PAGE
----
Using a sample from the National Longitudinal Study of Adolescent Health Study, short sleep duration was associated with obesity in adolescent males, but not in females. Longitudinally, short sleep duration in adolescence was associated with obesity in young adulthood for both males and females. Increased sleep duration during adolescence may be an effective intervention to reduce excess weight gain in young adults. The Journal of Pediatrics (7/2014) Share: Email
Depression and survival rates after coronary bypass
The authors found a strong and significant association between depression and long-term survival in patients with established ischemic heart disease who underwent coronary artery bypass grafting. Depression was also associated with an increased risk for a combination of death or rehospitalization for heart failure, myocardial infarction or stroke. The American Journal of Cardiology (9/1/2014) Share: Email
Medical News
Low birth weight, premature birth may have lasting effects
Research published in the journal Pediatrics involving more than 1,200 infants born in Iceland showed that smaller birth size was associated with reduced brain volume and function late in life, although brain performance was also connected to education early in life. A second study, also reported in Pediatrics, found that babies born prematurely were more likely have cardiovascular risk factors at age 16 than those born full-term. HealthDay News (9/2) Share: Email
Review: Many diet plans work regardless of brand
A review of 11 popular diets revealed all plans resulted in weight loss among obese participants, with low-fat and low-carb diets being the most successful. The results in the Journal of the American Medical Association also showed different diet brands within each category didn't differ significantly. Reuters (9/2) Share: Email
Study: MERS virus unlikely to be passed within household
A study in the New England Journal of Medicine found that Middle East respiratory syndrome virus, which has infected around 837 individuals and killed at least 291, is unlikely to be passed among family members or to others in the household. Researchers examined data related to 26 people with MERS and found that 12 people out of 280 household contacts came down with the virus. HealthDay News (8/27) Share: Email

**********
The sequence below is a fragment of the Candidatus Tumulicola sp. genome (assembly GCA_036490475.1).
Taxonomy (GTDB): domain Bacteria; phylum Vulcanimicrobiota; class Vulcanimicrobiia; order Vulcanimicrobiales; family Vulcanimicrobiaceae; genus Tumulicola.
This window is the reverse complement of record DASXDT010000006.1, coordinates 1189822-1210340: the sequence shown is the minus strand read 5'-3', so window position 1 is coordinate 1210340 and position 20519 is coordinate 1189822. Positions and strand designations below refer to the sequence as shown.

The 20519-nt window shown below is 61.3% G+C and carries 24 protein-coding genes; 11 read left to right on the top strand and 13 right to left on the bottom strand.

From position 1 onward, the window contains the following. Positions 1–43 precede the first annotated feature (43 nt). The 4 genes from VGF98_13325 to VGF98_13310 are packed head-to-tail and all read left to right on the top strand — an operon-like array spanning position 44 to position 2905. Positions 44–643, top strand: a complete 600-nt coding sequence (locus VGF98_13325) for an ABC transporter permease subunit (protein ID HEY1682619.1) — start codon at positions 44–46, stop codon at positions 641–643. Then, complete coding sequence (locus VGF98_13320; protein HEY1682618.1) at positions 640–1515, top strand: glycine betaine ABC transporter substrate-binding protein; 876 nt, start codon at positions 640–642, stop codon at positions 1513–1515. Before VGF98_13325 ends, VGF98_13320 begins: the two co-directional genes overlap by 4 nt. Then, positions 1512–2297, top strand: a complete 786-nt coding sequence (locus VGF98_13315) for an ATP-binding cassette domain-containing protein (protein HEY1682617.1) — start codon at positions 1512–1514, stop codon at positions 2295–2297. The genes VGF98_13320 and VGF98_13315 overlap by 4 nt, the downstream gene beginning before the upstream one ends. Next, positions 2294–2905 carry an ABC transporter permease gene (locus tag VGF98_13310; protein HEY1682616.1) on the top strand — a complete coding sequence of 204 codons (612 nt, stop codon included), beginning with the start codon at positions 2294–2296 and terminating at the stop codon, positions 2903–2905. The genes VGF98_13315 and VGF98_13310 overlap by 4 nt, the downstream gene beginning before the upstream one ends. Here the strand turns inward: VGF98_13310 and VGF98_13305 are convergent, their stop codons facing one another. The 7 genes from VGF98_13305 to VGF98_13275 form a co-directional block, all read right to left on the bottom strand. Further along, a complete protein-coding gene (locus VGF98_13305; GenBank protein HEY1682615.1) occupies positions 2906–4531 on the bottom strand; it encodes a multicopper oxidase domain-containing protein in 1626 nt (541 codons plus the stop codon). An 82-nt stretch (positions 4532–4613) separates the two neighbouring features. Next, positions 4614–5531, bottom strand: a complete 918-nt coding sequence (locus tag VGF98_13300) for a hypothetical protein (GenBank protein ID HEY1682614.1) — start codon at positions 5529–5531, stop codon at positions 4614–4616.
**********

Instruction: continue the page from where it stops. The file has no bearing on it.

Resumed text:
Business Practice News
Incentives, technical help with EHR implementation associated with better care
A study in Medical Care revealed EHR use alone may not bolster quality among small practices, but providing incentives and assistance may improve care delivery. Data on 143 practices showed a significant improvement in performance among those that received financial incentives compared with those that did not, while better performance were seen among practices given technical assistance for certain measures. Healio (free registration)/O&P Business News (8/29) Share: Email
Patient's Perspective
Study highlights need for prostate cancer patient education
Educating patients who have prostate cancer about their condition will help them make good treatment decisions, according to a study in the journal Cancer that calls for clinicians to identify those most in need of information. Data from 70 men with localized prostate cancer suggest those with little understanding of the disease have difficulty deciding on treatments and less confidence in treatment efficacy. HealthDay News (8/29) Share: Email
Patients cite problems with accessing patient portals
A survey conducted by Software Advice found that patients still have problems using online portals despite having access to the platforms. Unresponsive staff and confusing interfaces were among the top frustrations cited by 1,540 respondents. (8/28) Share: Email
The art of being wise is the art of knowing what to overlook."
-- William James,
American philosopher and psychologist Share: Email